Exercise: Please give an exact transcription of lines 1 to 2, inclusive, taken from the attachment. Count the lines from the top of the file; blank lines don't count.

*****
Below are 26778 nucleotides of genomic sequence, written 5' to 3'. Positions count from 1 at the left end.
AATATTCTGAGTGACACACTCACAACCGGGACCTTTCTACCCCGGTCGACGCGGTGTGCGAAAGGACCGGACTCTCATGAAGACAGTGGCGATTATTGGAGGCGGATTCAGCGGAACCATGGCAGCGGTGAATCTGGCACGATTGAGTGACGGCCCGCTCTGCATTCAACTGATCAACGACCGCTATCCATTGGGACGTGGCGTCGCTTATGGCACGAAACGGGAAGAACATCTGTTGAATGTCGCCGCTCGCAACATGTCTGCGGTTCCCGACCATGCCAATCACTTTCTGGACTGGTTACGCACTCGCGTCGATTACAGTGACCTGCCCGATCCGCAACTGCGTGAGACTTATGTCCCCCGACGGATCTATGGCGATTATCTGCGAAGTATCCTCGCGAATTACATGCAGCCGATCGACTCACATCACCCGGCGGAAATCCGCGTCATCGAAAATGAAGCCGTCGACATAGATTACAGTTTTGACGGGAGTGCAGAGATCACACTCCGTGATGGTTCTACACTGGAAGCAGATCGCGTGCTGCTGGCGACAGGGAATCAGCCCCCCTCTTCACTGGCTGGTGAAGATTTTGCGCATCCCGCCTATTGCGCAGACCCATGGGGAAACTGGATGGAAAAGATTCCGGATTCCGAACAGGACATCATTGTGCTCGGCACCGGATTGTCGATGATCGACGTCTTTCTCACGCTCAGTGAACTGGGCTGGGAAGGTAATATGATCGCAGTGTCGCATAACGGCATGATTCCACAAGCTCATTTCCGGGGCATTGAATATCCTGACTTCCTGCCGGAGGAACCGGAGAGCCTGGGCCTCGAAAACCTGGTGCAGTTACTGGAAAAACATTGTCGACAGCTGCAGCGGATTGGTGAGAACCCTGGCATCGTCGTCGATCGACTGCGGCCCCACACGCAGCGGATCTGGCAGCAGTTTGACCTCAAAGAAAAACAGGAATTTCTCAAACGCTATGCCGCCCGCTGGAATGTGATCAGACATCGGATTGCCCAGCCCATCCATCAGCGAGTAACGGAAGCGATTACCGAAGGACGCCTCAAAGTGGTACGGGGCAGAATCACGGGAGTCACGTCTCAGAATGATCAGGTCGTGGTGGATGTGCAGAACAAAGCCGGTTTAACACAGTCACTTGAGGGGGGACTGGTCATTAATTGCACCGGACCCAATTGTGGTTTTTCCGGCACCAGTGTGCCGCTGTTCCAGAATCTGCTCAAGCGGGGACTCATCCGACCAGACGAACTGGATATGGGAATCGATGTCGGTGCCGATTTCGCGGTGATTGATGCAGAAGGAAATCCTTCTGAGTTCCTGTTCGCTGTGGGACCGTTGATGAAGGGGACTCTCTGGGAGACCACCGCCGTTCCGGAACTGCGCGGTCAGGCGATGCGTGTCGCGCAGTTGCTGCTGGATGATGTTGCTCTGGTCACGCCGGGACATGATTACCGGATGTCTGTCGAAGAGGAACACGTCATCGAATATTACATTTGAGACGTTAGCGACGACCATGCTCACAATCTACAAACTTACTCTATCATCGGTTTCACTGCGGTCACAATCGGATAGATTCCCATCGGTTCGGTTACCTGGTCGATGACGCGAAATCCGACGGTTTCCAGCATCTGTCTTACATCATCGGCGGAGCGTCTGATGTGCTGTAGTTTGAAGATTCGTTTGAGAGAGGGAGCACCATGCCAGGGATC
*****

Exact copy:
Below are 26778 nucleotides of genomic sequence, written 5' to 3'. Positions count from 1 at the left end.
AATATTCTGAGTGACACACTCACAACCGGGACCTTTCTACCCCGGTCGACGCGGTGTGCGAAAGGACCGGACTCTCATGAAGACAGTGGCGATTATTGGAGGCGGATTCAGCGGAACCATGGCAGCGGTGAATCTGGCACGATTGAGTGACGGCCCGCTCTGCATTCAACTGATCAACGACCGCTATCCATTGGGACGTGGCGTCGCTTATGGCACGAAACGGGAAGAACATCTGTTGAATGTCGCCGCTCGCAACATGTCTGCGGTTCCCGACCATGCCAATCACTTTCTGGACTGGTTACGCACTCGCGTCGATTACAGTGACCTGCCCGATCCGCAACTGCGTGAGACTTATGTCCCCCGACGGATCTATGGCGATTATCTGCGAAGTATCCTCGCGAATTACATGCAGCCGATCGACTCACATCACCCGGCGGAAATCCGCGTCATCGAAAATGAAGCCGTCGACATAGATTACAGTTTTGACGGGAGTGCAGAGATCACACTCCGTGATGGTTCTACACTGGAAGCAGATCGCGTGCTGCTGGCGACAGGGAATCAGCCCCCCTCTTCACTGGCTGGTGAAGATTTTGCGCATCCCGCCTATTGCGCAGACCCATGGGGAAACTGGATGGAAAAGATTCCGGATTCCGAACAGGACATCATTGTGCTCGGCACCGGATTGTCGATGATCGACGTCTTTCTCACGCTCAGTGAACTGGGCTGGGAAGGTAATATGATCGCAGTGTCGCATAACGGCATGATTCCACAAGCTCATTTCCGGGGCATTGAATATCCTGACTTCCTGCCGGAGGAACCGGAGAGCCTGGGCCTCGAAAACCTGGTGCAGTTACTGGAAAAACATTGTCGACAGCTGCAGCGGATTGGTGAGAACCCTGGCATCGTCGTCGATCGACTGCGGCCCCACACGCAGCGGATCTGGCAGCAGTTTGACCTCAAAGAAAAACAGGAATTTCTCAAACGCTATGCCGCCCGCTGGAATGTGATCAGACATCGGATTGCCCAGCCCATCCATCAGCGAGTAACGGAAGCGATTACCGAAGGACGCCTCAAAGTGGTACGGGGCAGAATCACGGGAGTCACGTCTCAGAATGATCAGGTCGTGGTGGATGTGCAGAACAAAGCCGGTTTAACACAGTCACTTGAGGGGGGACTGGTCATTAATTGCACCGGACCCAATTGTGGTTTTTCCGGCACCAGTGTGCCGCTGTTCCAGAATCTGCTCAAGCGGGGACTCATCCGACCAGACGAACTGGATATGGGAATCGATGTCGGTGCCGATTTCGCGGTGATTGATGCAGAAGGAAATCCTTCTGAGTTCCTGTTCGCTGTGGGACCGTTGATGAAGGGGACTCTCTGGGAGACCACCGCCGTTCCGGAACTGCGCGGTCAGGCGATGCGTGTCGCGCAGTTGCTGCTGGATGATGTTGCTCTGGTCACGCCGGGACATGATTACCGGATGTCTGTCGAAGAGGAACACGTCATCGAATATTACATTTGAGACGTTAGCGACGACCATGCTCACAATCTACAAACTTACTCTATCATCGGTTTCACTGCGGTCACAATCGGATAGATTCCCATCGGTTCGGTTACCTGGTCGATGACGCGAAATCCGACGGTTTCCAGCATCTGTCTTACATCATCGGCGGAGCGTCTGATGTGCTGTAGTTTGAAGATTCGTTTGAGAGAGGGAGCACCATGCCAGGGATC